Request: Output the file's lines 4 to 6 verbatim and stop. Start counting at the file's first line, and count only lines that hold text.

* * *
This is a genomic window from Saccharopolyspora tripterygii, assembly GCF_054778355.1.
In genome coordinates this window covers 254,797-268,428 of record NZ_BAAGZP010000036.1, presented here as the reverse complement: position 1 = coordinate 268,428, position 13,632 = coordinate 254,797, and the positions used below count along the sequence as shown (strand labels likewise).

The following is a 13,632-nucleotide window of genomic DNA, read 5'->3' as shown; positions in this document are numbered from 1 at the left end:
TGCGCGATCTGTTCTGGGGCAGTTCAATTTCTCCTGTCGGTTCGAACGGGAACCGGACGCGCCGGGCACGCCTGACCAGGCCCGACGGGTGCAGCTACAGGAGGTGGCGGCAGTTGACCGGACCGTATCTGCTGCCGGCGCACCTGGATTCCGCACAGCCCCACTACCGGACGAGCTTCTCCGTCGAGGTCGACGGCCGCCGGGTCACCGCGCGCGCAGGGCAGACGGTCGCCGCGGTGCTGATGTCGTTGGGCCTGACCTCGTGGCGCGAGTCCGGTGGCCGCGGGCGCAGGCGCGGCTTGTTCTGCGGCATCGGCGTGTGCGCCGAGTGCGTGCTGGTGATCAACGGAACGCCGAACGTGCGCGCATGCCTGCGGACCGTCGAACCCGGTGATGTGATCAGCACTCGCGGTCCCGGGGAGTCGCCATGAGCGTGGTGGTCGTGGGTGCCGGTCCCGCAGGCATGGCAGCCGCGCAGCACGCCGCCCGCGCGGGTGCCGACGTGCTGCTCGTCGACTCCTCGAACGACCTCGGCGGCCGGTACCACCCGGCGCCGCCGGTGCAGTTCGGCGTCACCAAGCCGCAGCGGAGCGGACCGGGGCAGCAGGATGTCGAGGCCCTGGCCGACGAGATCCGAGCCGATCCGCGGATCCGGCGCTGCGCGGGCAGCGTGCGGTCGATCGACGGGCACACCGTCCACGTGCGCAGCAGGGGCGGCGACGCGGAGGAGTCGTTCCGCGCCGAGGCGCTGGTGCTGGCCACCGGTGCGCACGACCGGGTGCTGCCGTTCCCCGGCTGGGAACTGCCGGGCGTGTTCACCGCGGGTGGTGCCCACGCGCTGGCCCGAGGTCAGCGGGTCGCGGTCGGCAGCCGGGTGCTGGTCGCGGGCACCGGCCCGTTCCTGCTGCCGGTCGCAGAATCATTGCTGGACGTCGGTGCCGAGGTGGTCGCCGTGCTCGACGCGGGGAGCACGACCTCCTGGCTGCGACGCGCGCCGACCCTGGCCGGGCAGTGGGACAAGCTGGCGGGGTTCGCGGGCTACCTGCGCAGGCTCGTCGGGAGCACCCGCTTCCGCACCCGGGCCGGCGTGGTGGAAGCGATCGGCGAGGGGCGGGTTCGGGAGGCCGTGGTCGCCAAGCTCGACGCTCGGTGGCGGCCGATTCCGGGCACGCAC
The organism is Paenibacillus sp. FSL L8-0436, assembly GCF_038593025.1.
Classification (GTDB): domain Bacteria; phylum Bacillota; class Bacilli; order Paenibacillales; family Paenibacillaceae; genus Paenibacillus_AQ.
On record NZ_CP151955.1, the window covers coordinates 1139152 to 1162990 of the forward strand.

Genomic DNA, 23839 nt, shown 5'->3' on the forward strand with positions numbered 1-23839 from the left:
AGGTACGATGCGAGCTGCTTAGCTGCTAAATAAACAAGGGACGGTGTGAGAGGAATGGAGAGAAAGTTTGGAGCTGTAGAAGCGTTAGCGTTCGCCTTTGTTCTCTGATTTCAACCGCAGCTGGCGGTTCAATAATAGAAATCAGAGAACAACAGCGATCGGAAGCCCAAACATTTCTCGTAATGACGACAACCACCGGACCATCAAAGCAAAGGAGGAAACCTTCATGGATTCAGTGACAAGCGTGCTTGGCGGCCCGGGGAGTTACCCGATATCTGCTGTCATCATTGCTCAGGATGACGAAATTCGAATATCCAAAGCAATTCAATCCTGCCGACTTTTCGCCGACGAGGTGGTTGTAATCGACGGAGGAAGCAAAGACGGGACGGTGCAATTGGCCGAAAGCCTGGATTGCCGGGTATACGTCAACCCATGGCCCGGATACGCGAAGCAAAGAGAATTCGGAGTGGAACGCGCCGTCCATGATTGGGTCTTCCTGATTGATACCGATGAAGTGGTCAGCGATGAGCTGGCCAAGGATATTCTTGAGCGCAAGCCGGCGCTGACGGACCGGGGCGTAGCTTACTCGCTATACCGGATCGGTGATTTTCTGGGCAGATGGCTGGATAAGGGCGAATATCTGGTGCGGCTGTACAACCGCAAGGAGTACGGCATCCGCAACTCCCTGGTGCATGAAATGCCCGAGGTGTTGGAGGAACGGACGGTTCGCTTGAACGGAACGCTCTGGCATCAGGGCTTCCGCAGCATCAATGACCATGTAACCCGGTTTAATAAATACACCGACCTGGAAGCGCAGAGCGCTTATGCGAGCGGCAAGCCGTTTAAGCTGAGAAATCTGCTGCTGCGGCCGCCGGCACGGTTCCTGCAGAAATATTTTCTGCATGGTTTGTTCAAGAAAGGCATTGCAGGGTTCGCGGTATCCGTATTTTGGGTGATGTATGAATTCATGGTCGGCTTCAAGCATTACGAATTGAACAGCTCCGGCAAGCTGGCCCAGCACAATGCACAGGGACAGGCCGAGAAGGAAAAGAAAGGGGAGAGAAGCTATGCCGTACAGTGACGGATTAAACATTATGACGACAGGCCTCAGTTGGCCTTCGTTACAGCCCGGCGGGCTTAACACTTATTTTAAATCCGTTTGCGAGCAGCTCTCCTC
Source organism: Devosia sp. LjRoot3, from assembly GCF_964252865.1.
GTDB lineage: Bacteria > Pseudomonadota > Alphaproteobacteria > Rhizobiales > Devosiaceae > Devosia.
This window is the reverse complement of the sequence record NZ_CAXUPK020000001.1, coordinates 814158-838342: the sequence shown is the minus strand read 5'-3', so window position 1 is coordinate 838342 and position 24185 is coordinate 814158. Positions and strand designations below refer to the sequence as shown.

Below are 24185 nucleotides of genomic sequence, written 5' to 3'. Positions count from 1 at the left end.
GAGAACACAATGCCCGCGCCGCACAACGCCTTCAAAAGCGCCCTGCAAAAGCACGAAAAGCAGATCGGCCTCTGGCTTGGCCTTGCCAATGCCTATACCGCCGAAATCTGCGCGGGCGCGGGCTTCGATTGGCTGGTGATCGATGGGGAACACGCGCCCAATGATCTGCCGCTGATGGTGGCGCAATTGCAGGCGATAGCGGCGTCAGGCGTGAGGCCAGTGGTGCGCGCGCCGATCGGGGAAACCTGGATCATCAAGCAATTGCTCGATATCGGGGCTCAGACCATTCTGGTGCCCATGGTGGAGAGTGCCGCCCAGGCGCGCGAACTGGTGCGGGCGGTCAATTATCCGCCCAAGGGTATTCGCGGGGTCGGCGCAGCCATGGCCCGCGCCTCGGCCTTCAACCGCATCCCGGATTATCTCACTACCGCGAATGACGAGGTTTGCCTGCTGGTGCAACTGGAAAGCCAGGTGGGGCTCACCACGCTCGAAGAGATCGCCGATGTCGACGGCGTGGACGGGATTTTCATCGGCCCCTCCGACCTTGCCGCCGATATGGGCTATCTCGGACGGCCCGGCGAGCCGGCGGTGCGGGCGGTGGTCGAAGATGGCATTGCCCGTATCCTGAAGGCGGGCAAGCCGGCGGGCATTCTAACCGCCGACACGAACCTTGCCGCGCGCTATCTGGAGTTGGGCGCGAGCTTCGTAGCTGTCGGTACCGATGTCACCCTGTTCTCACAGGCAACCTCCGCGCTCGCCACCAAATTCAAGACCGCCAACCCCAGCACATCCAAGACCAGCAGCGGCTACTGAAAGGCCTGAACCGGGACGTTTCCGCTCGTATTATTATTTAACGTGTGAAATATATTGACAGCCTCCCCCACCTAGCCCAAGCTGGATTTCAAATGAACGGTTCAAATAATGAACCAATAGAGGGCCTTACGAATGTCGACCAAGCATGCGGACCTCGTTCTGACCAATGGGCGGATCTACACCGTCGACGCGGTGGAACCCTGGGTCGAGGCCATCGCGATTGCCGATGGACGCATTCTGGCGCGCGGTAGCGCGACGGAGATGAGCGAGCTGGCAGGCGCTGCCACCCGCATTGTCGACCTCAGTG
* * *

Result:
TGCGCGATCTGTTCTGGGGCAGTTCAATTTCTCCTGTCGGTTCGAACGGGAACCGGACGCGCCGGGCACGCCTGACCAGGCCCGACGGGTGCAGCTACAGGAGGTGGCGGCAGTTGACCGGACCGTATCTGCTGCCGGCGCACCTGGATTCCGCACAGCCCCACTACCGGACGAGCTTCTCCGTCGAGGTCGACGGCCGCCGGGTCACCGCGCGCGCAGGGCAGACGGTCGCCGCGGTGCTGATGTCGTTGGGCCTGACCTCGTGGCGCGAGTCCGGTGGCCGCGGGCGCAGGCGCGGCTTGTTCTGCGGCATCGGCGTGTGCGCCGAGTGCGTGCTGGTGATCAACGGAACGCCGAACGTGCGCGCATGCCTGCGGACCGTCGAACCCGGTGATGTGATCAGCACTCGCGGTCCCGGGGAGTCGCCATGAGCGTGGTGGTCGTGGGTGCCGGTCCCGCAGGCATGGCAGCCGCGCAGCACGCCGCCCGCGCGGGTGCCGACGTGCTGCTCGTCGACTCCTCGAACGACCTCGGCGGCCGGTACCACCCGGCGCCGCCGGTGCAGTTCGGCGTCACCAAGCCGCAGCGGAGCGGACCGGGGCAGCAGGATGTCGAGGCCCTGGCCGACGAGATCCGAGCCGATCCGCGGATCCGGCGCTGCGCGGGCAGCGTGCGGTCGATCGACGGGCACACCGTCCACGTGCGCAGCAGGGGCGGCGACGCGGAGGAGTCGTTCCGCGCCGAGGCGCTGGTGCTGGCCACCGGTGCGCACGACCGGGTGCTGCCGTTCCCCGGCTGGGAACTGCCGGGCGTGTTCACCGCGGGTGGTGCCCACGCGCTGGCCCGAGGTCAGCGGGTCGCGGTCGGCAGCCGGGTGCTGGTCGCGGGCACCGGCCCGTTCCTGCTGCCGGTCGCAGAATCATTGCTGGACGTCGGTGCCGAGGTGGTCGCCGTGCTCGACGCGGGGAGCACGACCTCCTGGCTGCGACGCGCGCCGACCCTGGCCGGGCAGTGGGACAAGCTGGCGGGGTTCGCGGGCTACCTGCGCAGGCTCGTCGGGAGCACCCGCTTCCGCACCCGGGCCGGCGTGGTGGAAGCGATCGGCGAGGGGCGGGTTCGGGAGGCCGTGGTCGCCAAGCTCGACGCTCGGTGGCGGCCGATTCCGGGCACGCAC
The organism is Paenibacillus sp. FSL L8-0436, assembly GCF_038593025.1.
Classification (GTDB): domain Bacteria; phylum Bacillota; class Bacilli; order Paenibacillales; family Paenibacillaceae; genus Paenibacillus_AQ.